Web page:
Federal contracting officials can save nearly $200 million during the next four years by buying office supplies through one of 12 new blanket purchase agreements, the General Services Administration said on Wednesday.
The agreements — essentially charge accounts set up with certain companies — will help agencies meet the Obama administration’s goal of cutting contract spending by 7 percent by fiscal 2011, according to GSA officials.
The 12 agreements use strategic sourcing to consolidate purchases and leverage the government’s buying power. GSA said the pricing structure would save government buyers $48 million annually or $192 million over the life of the agreement. Agencies could spend as much as $800 million through the agreements during the next four years.
“These agreements show how [the Federal Acquisition Service’s] skillful negotiations can, and do, leverage the buying power on behalf of agencies governmentwide,” said Steven Kempf, acting commissioner of GSA’s Federal Acquisition Service. “The expertise and care the contracting team displayed have driven the prices down and opened doors for sustainable technologies and environmentally preferable products, while providing substantial opportunities for small business.”
According to the request for proposals, issued in March, a formalized commodity team, made up of officials from more than a dozen agencies, helped establish the agreements’ requirements. Many of those agencies have made funding commitments to use the agreements, the document said.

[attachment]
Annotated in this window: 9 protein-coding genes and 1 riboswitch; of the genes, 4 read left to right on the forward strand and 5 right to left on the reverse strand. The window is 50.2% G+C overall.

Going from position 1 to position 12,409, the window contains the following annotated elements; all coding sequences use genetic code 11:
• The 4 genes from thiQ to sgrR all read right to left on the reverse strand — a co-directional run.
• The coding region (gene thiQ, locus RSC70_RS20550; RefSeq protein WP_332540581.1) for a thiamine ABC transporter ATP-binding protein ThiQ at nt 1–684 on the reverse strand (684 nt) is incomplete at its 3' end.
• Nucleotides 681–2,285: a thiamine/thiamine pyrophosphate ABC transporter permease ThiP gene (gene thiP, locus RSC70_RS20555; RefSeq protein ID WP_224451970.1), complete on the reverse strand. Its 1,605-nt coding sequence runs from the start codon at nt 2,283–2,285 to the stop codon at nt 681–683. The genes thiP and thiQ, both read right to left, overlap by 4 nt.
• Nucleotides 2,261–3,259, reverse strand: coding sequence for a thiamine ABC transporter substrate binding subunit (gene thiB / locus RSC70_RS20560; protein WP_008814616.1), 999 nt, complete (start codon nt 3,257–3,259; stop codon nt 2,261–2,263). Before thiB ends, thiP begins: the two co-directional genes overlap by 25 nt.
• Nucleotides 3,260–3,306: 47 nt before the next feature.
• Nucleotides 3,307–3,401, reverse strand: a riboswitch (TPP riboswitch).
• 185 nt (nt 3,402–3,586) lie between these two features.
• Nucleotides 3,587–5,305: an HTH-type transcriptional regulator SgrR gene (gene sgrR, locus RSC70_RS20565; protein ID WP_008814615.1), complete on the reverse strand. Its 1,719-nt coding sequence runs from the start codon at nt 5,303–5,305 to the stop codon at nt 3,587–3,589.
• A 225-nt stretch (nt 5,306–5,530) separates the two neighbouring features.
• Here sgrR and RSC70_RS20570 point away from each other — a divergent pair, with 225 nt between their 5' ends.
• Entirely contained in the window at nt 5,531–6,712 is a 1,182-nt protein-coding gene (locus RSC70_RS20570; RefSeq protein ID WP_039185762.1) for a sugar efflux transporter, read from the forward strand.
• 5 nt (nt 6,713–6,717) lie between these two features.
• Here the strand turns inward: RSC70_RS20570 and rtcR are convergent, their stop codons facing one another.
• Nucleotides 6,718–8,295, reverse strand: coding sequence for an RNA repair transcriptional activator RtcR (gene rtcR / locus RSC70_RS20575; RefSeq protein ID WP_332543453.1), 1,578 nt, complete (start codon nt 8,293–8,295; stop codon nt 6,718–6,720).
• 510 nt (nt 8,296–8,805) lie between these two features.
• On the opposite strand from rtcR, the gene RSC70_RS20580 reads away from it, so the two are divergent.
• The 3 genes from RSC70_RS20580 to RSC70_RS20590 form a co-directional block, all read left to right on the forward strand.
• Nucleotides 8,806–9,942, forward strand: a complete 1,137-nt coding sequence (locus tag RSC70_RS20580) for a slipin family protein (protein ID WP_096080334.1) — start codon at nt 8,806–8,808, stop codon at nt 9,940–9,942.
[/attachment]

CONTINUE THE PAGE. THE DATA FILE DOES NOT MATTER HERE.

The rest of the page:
“Some participating agencies currently have established agency-specific vehicles for the purchase of office supplies with advantageous pricing,” the RFQ stated. “The aggregate participation of these and other agencies should result in pricing that is more competitive than that which a single agency can achieve. To this end, the contractor is strongly encouraged to offer BPA prices that are lower than pricing offered to any other federal government agency.”
The agreements are divided into three pools of companies offering office supply catalogs. The first pool is composed of seven small businesses, the second includes two companies that are focused on price and the third consists of three service-disabled veteran-owned small businesses offering discounted prices on toner catalogs. Each of the pools emphasizes price and sustainable or environmentally friendly products.
Daniel Gordon, the administrator of federal procurement policy at the Office of Management and Budget, lauded the purchasing structure.
“The agency is doing a very good job in balancing our commitment to low prices with our commitment to smoothing the path to the federal marketplace for small businesses and service-disabled veteran-owned small businesses,” Gordon said during a recent interview with Government Executive.
The agreements have other unique features, Gordon said. Unlike most BPAs, which are available only to a few agencies, they will be open governmentwide and available to all federal employees, he said.
“If you are a federal employee and you go into the winning vendor’s store, you give them your federal purchasing card and you will automatically get these prices,” Gordon said.
— by Robert Brodsky – GovExec.com – June 3, 2010